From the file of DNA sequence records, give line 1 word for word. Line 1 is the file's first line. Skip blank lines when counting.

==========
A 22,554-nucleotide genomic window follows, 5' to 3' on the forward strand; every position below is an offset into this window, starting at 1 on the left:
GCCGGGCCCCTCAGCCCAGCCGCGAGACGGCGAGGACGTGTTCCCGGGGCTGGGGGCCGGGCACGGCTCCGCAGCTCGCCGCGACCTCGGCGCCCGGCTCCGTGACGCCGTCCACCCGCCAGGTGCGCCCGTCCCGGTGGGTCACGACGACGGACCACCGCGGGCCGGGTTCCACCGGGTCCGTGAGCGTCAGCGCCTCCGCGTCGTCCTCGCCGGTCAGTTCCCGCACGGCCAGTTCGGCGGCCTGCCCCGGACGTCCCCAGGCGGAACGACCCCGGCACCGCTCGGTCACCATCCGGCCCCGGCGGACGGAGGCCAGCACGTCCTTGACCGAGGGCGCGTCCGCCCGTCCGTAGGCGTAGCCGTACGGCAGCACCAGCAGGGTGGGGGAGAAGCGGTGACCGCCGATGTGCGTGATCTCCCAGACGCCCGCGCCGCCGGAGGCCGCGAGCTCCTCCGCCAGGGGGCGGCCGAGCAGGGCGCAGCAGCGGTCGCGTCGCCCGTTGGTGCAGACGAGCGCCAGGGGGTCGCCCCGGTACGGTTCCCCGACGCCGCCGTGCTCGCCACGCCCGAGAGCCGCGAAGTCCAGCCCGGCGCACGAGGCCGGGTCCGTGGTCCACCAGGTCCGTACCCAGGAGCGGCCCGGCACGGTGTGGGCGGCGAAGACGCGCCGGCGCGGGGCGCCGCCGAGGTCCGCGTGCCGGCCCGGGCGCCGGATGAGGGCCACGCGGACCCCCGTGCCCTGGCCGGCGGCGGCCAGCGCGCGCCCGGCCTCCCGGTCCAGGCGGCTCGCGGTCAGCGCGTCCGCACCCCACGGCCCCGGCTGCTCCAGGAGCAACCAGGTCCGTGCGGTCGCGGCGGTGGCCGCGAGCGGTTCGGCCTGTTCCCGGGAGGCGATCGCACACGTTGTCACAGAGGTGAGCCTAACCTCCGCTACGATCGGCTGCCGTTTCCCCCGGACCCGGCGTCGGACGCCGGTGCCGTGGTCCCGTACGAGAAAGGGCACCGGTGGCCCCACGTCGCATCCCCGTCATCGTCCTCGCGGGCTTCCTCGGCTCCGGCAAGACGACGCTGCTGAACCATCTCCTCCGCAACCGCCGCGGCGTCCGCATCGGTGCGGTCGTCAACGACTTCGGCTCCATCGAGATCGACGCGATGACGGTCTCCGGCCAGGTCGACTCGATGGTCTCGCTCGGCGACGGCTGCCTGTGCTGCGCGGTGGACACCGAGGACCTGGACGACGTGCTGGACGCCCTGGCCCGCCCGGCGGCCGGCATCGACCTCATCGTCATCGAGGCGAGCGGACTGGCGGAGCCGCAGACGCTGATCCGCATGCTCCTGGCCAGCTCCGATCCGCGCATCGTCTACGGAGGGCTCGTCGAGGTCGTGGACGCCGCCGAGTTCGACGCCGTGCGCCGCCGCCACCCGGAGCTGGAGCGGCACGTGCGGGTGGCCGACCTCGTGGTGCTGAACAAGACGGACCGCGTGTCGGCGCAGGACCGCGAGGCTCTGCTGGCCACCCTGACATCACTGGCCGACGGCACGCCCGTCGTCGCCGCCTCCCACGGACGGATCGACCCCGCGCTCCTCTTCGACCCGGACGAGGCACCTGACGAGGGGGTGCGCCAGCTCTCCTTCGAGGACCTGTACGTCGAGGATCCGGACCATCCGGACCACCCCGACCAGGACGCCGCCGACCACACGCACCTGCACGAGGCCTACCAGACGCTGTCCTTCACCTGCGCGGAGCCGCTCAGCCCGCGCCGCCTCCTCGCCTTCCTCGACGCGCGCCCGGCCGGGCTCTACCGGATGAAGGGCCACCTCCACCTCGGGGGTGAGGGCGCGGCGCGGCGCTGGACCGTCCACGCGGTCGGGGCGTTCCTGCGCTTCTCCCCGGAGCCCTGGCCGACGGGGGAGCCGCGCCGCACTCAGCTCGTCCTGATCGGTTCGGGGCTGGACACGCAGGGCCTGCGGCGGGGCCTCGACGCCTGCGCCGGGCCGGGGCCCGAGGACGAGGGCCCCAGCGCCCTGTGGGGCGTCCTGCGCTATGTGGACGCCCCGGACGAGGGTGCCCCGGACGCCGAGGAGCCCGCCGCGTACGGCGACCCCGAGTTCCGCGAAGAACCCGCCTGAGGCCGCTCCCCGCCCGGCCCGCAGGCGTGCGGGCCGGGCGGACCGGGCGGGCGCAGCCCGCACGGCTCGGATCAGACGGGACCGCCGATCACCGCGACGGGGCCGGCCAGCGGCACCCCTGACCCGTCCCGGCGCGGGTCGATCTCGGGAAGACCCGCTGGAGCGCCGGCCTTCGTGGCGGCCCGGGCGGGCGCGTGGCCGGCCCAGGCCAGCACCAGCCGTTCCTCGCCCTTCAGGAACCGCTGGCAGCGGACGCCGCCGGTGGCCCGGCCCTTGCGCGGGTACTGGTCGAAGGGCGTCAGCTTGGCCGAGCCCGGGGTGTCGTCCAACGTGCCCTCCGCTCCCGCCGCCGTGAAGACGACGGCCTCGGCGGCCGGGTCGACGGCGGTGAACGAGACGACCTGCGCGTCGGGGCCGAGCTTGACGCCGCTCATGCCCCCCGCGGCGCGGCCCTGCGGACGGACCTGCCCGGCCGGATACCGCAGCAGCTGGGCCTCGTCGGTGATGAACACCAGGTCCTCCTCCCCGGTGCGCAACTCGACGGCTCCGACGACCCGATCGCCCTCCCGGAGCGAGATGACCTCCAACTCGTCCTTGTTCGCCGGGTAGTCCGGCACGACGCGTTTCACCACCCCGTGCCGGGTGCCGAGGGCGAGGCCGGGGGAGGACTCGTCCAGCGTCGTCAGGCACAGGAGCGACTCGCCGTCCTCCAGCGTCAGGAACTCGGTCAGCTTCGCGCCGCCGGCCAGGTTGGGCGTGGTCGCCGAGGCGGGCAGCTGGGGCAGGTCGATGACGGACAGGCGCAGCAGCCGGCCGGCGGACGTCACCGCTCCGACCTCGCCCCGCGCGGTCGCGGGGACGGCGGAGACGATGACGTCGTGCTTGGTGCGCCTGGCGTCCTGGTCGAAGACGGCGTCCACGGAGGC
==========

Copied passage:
A 22,554-nucleotide genomic window follows, 5' to 3' on the forward strand; every position below is an offset into this window, starting at 1 on the left: